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S. 2021: Removing Marijuana from Deportable Offenses Act

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About the bill

Should marijuana use or possession be grounds for expulsion from the U.S.?

Context

More than 34,000 undocumented immigrants were deported between 2007 and 2012 for marijuana possession as their most serious offense.

This dropped considerably starting in November 2014, after the Obama Administration’s Secretary of Homeland Security Jeh Johnson announced that marijuana possession would no longer be an “enforcement priority” for deportation officials.

However, the Trump Administration reverted to once again making it a federal enforcement priority.

What the legislation does

The Removing Marijuana from Deportable Offenses ...

Sponsor and status

Cory Booker

Sponsor. Junior Senator for New Jersey. Democrat.

Read Text »
Last Updated: Jun 27, 2019
Length: 3 pages
Introduced
Jun 27, 2019
Status

Introduced on Jun 27, 2019

This bill is in the first stage of the legislative process. It was introduced into Congress on June 27, 2019. It will typically be considered by committee next before it is possibly sent on to the House or Senate as a whole.

Prognosis
3% chance of being enacted according to Skopos Labs (details)
Source

History

Jun 27, 2019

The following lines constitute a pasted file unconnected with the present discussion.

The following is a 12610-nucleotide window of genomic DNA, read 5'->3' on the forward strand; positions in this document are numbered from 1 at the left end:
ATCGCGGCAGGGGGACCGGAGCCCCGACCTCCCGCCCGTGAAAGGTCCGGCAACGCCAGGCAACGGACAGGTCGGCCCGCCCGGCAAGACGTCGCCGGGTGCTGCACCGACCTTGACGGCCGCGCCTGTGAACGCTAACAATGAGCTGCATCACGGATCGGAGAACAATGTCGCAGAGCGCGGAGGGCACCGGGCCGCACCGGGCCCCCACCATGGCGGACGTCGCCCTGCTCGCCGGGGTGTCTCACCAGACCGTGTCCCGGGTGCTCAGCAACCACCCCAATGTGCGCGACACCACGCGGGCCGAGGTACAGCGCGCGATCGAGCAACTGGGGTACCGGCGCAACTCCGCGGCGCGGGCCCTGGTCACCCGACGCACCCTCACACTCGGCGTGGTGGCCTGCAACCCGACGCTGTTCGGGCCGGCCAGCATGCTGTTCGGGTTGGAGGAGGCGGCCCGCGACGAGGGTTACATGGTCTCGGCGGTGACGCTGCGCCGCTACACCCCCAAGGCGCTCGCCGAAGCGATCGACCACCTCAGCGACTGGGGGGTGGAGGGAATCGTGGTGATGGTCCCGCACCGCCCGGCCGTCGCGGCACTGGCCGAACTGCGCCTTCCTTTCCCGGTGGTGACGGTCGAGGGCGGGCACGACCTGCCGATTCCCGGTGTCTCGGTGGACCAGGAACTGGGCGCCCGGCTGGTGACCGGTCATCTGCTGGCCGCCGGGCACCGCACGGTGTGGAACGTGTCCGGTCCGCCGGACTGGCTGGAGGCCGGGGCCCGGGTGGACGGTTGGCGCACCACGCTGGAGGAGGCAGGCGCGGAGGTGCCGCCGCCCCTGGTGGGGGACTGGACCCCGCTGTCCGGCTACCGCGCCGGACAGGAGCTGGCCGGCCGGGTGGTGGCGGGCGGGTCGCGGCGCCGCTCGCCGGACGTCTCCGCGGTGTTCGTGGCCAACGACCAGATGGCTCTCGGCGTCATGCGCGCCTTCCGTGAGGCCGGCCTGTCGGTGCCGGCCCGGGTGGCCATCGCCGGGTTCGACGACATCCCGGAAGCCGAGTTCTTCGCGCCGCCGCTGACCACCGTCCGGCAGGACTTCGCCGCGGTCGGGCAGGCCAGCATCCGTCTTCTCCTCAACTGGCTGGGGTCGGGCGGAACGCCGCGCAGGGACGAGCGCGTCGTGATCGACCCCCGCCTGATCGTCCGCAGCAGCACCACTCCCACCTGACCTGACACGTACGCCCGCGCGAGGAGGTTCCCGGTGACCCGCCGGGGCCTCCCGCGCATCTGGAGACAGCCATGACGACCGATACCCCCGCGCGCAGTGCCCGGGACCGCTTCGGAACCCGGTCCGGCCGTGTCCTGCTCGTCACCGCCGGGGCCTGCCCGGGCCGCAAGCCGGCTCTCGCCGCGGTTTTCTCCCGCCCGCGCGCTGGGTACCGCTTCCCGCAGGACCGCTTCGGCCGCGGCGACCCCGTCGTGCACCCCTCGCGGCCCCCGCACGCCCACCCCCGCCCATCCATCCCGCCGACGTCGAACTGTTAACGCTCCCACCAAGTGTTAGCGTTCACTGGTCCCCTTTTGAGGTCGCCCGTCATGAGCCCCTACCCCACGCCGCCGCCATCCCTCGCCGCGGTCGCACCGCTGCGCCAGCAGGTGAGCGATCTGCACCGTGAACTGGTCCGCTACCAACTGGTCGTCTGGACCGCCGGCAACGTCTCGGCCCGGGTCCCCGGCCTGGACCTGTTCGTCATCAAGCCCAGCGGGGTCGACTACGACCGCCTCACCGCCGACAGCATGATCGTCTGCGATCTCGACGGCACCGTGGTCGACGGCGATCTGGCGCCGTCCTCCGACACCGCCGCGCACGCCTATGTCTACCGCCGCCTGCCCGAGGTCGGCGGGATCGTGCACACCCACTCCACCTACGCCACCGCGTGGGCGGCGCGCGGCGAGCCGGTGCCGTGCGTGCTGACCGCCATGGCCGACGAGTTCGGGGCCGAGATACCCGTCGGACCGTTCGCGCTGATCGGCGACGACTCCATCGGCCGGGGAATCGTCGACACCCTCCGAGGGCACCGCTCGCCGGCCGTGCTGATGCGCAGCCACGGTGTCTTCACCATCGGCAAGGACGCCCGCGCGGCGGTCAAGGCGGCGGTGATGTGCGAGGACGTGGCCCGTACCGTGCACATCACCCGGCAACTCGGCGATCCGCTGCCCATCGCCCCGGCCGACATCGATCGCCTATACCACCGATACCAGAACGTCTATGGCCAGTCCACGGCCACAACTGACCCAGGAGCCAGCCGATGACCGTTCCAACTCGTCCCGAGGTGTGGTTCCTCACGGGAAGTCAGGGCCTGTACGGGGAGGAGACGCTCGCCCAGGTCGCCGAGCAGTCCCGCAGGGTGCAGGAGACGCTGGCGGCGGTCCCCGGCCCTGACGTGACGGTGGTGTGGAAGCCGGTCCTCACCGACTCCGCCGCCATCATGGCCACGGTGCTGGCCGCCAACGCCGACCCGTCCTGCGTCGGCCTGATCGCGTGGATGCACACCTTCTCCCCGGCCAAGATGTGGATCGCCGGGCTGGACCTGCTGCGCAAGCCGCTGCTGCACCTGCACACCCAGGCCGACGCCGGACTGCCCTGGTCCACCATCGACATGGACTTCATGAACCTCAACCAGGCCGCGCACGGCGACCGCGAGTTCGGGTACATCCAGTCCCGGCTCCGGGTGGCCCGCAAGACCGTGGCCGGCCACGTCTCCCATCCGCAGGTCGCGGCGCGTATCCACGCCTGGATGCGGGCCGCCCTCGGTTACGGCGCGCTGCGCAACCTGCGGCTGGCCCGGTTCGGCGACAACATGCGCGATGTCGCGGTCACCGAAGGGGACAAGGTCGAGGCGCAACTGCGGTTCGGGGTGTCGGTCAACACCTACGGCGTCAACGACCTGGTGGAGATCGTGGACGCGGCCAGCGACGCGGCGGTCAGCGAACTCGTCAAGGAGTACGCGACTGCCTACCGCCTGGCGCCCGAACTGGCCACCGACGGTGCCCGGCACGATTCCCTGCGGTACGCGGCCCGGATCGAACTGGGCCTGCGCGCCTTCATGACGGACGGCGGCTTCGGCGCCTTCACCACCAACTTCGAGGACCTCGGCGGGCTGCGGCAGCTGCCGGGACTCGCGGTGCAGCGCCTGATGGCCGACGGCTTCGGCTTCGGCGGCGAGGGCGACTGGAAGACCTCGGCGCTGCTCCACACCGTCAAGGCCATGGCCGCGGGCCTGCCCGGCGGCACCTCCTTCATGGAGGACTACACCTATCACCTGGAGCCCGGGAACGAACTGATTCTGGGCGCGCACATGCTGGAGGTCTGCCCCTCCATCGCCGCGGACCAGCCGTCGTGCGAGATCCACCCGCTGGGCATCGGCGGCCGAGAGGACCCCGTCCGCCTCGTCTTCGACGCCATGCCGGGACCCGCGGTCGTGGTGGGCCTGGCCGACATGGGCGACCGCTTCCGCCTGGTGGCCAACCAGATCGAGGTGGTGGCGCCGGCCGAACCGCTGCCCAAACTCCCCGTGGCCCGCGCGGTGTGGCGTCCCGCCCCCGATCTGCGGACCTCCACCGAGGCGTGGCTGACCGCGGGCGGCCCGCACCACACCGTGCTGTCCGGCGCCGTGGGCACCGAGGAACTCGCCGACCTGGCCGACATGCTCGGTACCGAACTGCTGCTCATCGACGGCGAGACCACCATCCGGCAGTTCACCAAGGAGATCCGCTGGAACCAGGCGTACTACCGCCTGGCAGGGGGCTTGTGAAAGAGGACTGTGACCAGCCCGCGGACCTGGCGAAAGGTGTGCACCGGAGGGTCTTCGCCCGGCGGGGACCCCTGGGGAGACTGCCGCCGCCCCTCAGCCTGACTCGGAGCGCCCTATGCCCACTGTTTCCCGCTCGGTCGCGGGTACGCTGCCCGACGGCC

Introduced

Bills and resolutions are referred to committees which debate the bill before possibly sending it on to the whole chamber.

If this bill has further action, the following steps may occur next:
 
Passed Committee

 
Passed Senate

 
Passed House

 
Signed by the President

S. 2021 is a bill in the United States Congress.

A bill must be passed by both the House and Senate in identical form and then be signed by the President to become law.

How to cite this information.

We recommend the following MLA-formatted citation when using the information you see here in academic work:

“S. 2021 — 116th Congress: Removing Marijuana from Deportable Offenses Act.” www.GovTrack.us. 2019. November 18, 2019 <https://www.govtrack.us/congress/bills/116/s2021>

Where is this information from?

GovTrack automatically collects legislative information from a variety of governmental and non-governmental sources. This page is sourced primarily from Congress.gov, the official portal of the United States Congress. Congress.gov is generally updated one day after events occur, and so legislative activity shown here may be one day behind. Data via the congress project.